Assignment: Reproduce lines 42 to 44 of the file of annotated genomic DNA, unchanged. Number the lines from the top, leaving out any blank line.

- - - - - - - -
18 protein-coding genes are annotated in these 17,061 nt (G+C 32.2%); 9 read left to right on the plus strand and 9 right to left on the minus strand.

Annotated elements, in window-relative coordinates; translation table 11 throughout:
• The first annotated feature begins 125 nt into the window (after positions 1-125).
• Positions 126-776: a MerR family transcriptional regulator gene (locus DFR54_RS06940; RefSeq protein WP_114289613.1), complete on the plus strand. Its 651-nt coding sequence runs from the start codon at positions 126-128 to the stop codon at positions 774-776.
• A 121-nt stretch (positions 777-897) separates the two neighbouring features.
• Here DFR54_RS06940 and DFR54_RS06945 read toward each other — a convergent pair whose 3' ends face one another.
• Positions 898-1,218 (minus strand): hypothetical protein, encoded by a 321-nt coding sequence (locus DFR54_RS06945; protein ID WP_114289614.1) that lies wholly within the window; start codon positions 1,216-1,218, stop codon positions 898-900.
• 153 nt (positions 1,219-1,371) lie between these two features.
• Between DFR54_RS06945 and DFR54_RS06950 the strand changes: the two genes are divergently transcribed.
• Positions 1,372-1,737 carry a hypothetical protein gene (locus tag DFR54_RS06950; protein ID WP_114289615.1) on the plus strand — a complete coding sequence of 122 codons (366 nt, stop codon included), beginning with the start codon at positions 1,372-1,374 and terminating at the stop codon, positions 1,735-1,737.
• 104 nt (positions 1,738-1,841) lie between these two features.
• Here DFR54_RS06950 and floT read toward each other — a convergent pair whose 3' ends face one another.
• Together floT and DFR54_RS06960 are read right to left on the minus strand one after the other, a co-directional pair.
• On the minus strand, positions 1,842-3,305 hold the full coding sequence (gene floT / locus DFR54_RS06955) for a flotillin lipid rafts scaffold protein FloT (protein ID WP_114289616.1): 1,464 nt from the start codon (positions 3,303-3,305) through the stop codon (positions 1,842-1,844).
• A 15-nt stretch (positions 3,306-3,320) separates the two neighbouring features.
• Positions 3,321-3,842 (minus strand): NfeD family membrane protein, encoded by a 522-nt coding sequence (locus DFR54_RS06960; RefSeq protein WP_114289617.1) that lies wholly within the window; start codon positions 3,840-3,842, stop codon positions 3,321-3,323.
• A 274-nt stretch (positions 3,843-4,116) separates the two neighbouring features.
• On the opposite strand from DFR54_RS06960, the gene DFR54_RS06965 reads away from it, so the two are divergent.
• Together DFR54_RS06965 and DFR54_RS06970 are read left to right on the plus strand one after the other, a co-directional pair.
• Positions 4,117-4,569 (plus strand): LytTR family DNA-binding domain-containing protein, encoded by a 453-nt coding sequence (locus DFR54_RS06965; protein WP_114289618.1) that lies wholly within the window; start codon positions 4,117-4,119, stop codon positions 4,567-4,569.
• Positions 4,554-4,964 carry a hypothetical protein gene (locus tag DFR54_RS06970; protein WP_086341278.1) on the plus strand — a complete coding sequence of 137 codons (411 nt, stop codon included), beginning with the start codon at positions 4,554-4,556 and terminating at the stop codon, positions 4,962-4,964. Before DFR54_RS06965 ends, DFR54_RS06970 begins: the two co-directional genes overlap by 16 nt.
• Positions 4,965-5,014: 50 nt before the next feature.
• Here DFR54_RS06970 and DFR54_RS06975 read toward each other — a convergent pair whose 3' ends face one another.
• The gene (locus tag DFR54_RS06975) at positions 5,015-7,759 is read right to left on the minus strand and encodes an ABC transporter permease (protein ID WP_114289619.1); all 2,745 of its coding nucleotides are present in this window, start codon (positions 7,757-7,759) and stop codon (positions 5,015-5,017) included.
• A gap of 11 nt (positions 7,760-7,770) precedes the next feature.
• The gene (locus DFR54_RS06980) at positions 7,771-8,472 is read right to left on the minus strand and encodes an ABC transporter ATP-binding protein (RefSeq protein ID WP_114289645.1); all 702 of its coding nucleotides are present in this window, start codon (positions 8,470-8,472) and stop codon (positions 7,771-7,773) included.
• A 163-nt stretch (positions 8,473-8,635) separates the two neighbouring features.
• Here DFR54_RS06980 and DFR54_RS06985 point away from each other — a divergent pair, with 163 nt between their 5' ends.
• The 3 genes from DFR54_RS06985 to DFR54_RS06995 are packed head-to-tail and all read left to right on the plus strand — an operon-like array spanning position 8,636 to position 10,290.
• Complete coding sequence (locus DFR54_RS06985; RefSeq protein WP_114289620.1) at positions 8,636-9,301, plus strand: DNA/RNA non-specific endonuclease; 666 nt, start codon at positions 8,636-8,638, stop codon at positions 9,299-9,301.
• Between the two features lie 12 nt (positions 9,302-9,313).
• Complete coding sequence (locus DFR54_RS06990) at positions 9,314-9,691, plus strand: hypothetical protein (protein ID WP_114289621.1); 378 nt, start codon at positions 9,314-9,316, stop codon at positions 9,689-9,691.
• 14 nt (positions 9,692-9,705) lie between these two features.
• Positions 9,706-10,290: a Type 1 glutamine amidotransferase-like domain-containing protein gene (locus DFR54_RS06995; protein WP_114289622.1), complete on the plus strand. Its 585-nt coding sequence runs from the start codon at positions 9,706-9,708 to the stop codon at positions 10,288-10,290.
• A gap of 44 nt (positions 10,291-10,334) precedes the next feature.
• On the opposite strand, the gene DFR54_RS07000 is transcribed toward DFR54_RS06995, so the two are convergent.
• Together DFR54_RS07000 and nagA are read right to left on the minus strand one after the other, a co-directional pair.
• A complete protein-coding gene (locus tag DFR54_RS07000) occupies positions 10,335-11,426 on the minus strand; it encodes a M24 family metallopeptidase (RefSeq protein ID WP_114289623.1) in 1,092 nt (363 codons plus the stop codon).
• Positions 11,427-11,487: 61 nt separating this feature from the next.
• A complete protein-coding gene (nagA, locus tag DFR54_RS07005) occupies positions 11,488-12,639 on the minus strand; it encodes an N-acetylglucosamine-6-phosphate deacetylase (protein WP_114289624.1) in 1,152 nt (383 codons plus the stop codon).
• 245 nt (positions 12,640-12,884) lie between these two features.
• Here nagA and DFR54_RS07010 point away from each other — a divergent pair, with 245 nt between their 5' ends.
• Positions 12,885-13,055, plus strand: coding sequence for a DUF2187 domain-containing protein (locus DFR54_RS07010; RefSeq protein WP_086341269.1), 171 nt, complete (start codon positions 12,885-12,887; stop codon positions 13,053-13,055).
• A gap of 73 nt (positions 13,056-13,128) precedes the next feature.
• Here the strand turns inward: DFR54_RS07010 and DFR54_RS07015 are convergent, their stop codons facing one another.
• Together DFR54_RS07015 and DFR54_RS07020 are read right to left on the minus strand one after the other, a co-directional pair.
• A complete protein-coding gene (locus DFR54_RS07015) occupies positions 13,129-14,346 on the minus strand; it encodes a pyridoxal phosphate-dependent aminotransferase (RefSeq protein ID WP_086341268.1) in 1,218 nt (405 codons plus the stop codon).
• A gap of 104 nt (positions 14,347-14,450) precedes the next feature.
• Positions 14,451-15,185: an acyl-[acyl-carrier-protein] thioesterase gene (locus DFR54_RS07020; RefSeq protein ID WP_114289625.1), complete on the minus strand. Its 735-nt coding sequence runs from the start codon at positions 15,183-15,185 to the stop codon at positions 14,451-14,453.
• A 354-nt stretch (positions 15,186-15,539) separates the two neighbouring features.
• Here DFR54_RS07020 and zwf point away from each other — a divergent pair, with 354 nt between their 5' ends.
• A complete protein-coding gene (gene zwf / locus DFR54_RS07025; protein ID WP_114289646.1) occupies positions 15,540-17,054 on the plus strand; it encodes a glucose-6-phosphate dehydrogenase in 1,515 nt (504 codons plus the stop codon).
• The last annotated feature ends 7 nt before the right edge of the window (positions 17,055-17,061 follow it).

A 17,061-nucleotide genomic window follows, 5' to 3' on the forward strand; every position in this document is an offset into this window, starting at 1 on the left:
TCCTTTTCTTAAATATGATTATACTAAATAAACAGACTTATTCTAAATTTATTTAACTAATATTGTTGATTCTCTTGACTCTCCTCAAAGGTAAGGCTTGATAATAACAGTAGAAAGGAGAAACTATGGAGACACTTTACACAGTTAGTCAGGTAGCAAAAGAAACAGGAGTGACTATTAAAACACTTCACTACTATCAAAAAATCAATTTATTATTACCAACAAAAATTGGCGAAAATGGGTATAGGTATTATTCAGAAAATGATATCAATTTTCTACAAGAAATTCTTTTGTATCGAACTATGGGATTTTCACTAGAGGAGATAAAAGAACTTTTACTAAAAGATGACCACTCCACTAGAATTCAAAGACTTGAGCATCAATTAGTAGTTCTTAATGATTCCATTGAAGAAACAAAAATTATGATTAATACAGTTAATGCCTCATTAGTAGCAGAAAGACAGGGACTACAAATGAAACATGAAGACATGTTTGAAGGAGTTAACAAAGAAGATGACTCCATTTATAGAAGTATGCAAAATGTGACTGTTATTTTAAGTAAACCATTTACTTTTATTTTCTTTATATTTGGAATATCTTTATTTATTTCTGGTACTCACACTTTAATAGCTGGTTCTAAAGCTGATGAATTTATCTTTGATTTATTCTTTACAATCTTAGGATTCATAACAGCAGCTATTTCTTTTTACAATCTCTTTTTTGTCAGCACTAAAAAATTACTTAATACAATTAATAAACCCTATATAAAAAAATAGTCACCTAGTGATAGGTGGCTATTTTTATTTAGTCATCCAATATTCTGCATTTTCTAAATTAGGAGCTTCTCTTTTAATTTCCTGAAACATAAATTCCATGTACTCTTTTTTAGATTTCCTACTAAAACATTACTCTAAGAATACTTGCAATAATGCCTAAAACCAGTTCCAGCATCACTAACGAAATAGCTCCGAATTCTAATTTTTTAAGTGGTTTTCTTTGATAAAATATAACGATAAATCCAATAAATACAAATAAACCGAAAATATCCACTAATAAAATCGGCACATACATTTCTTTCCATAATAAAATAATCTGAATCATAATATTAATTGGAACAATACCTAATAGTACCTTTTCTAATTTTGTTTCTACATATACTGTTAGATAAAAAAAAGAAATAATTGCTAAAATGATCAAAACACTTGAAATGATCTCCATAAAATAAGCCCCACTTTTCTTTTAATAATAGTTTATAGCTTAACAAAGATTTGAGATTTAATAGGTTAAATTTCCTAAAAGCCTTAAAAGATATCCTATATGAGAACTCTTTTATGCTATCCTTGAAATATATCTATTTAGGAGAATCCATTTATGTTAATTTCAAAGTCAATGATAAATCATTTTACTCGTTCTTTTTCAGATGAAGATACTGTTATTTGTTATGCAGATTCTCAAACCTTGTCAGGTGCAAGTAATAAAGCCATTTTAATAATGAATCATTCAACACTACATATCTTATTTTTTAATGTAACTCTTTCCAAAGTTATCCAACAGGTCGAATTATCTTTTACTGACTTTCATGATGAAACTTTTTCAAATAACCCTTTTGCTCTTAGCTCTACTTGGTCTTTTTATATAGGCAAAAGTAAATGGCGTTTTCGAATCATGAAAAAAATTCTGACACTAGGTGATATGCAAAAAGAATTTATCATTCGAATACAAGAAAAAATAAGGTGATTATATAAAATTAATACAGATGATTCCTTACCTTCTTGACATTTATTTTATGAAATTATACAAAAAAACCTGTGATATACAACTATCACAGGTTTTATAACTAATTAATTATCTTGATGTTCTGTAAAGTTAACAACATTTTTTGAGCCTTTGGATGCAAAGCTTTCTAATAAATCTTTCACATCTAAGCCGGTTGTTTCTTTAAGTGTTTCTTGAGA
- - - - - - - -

• Here nagA and DFR54_RS07010 point away from each other — a divergent pair, with 245 nt between their 5' ends.
• Positions 12,885-13,055, plus strand: coding sequence for a DUF2187 domain-containing protein (locus DFR54_RS07010; RefSeq protein WP_086341269.1), 171 nt, complete (start codon positions 12,885-12,887; stop codon positions 13,053-13,055).
• A gap of 73 nt (positions 13,056-13,128) precedes the next feature.